Hans Gottsacker’s Tiny Dancer Chair at ICFF

They must be putting something in the water way up North in Michigan, for how else to explain the proliferation of inspired, locally-sourced product that so often graces the virtual pages here at 3rings. This list of Michiganites includes big firms like Christian Times Online /www.designerpages.com/search/products?query[]=Herman+Miller”>Herman Miller, but also smaller-scale artist/designers like Northern Michigan University’s Mitch Steinmetz and Marquette, MI’s Hans Gottsacker, whose exquisite Tiny Dancer Chair just made the rounds at ICFF.

Tiny Dancer Chair. Designed by Hans Gottsacker.

The Lovely Laminates of the Lean and Leggy Tiny Dancer Chair

Gottsacker’s contribution to the world of high, elegant perches is modeled after the human form, albeit a highly stylized incarnation of such. The piece is actually quite simple. It’s essentially a creative junction of four thin laminates of moderate width.

Tiny Dancer Chair designed by Hans Gottsacker at ICFF

The rear structure is made from a twin pair with a shallow arc, and the seat and front legs arise from a second matched pair that resembles a question mark. These four pieces cross in the middle, while three broad and flat laminates link them laterally, thus forming, in turn, the footrest, seat, and seat back.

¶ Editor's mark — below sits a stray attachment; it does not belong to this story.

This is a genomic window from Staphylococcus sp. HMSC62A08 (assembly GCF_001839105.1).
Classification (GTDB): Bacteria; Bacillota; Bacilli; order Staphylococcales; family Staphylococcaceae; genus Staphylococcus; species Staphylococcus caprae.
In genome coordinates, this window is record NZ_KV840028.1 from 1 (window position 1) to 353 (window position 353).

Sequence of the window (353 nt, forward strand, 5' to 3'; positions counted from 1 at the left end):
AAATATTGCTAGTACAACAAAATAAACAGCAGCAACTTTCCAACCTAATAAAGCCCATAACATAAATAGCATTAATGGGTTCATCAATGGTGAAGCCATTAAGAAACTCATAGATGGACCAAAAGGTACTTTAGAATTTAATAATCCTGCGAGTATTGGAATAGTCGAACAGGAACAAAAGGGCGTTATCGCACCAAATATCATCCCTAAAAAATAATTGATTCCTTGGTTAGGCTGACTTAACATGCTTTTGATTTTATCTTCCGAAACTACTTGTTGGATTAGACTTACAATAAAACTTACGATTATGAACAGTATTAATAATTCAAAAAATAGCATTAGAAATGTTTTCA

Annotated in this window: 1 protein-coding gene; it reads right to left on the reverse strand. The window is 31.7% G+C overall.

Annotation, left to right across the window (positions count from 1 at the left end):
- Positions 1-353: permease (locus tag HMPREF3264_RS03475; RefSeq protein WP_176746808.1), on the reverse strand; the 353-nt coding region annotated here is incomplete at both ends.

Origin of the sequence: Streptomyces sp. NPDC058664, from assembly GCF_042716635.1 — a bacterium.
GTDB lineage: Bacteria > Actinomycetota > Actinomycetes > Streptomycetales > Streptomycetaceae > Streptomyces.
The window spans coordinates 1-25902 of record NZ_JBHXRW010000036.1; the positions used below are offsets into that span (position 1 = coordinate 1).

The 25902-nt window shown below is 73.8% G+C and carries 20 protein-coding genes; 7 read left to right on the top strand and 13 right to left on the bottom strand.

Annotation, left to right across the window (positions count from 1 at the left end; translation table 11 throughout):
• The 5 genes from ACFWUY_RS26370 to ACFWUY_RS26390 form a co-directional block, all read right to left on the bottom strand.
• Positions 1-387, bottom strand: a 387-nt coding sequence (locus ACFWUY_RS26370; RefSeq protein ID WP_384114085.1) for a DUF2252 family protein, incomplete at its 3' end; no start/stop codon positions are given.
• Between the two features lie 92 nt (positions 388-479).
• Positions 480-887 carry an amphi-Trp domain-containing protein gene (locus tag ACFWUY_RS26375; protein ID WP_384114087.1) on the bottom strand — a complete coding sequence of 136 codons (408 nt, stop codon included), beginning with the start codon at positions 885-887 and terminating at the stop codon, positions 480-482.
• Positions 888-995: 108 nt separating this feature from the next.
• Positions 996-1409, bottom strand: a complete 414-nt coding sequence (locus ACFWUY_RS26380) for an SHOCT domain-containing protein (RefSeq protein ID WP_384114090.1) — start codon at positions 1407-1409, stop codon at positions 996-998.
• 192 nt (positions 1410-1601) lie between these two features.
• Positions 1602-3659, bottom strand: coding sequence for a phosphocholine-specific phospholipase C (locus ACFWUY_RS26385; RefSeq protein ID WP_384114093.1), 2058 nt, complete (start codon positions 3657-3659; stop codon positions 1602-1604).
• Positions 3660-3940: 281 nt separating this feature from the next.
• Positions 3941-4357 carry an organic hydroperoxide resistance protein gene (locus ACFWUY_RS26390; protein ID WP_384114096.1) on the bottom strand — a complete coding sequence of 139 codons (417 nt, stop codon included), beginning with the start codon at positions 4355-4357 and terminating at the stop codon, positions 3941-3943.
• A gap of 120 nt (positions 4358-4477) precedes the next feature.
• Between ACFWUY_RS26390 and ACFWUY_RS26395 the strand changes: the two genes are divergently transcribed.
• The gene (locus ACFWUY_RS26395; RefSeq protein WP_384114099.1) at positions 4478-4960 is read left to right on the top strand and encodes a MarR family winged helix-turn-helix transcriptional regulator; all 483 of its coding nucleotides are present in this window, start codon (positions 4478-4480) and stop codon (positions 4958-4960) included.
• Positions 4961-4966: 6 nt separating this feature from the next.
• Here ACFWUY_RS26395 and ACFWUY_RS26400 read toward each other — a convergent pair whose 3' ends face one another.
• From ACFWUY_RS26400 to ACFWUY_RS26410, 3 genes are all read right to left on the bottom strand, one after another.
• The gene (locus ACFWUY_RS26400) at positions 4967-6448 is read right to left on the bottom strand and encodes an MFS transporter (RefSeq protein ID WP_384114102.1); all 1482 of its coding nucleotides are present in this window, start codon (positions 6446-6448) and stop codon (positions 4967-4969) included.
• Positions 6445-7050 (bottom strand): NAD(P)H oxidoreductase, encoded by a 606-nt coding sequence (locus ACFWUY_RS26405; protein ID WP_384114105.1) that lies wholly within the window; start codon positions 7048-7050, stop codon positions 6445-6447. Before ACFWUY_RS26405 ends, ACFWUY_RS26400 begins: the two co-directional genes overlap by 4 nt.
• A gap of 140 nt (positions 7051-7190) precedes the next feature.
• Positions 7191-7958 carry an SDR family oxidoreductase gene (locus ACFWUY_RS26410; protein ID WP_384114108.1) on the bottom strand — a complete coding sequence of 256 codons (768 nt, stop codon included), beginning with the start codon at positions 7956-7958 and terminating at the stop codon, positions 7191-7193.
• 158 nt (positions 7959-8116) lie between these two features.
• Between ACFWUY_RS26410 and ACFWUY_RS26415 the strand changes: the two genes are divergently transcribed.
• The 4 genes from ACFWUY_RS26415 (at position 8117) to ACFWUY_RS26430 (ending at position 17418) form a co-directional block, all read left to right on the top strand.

Tiny Dancer Chair by Hans Gottsacker at ICFF

Gottsacker’s materials palette is equally refined. Tiny Dancer required only Baltic birch and maple laminates, bent by the craftsman’s hands over a form in a vacuum bag. Metal bolts used to secure seat, back, and footrest complete the picture, deeding a slight industrial feel to Gottsacker’s impressive take on the millennial modern.

Tiny Dancer Chair by Hans Gottsacker at ICFF

Via ChairBlog.

About the Designer: Hans Gottsacker believes in flux and flow, twin elements of change and adaptability that, one imagines, the young designer employed to conceive of and create his intriguing Tiny Dancer chair. Exhibiting the maturity of an artist twice his age, Gottsacker says “comfort I like to keep as an occasion rather than as a permanent state.” This kind of persistent uneasiness has lit a fire under many an artist’s ambitions, and such would seem to be the case with Gottsacker. His preferred medium is wooden laminates, but he’s recently started experimenting with collages of found objects, as seen with his intriguing Assemblages.

Christian Times Online

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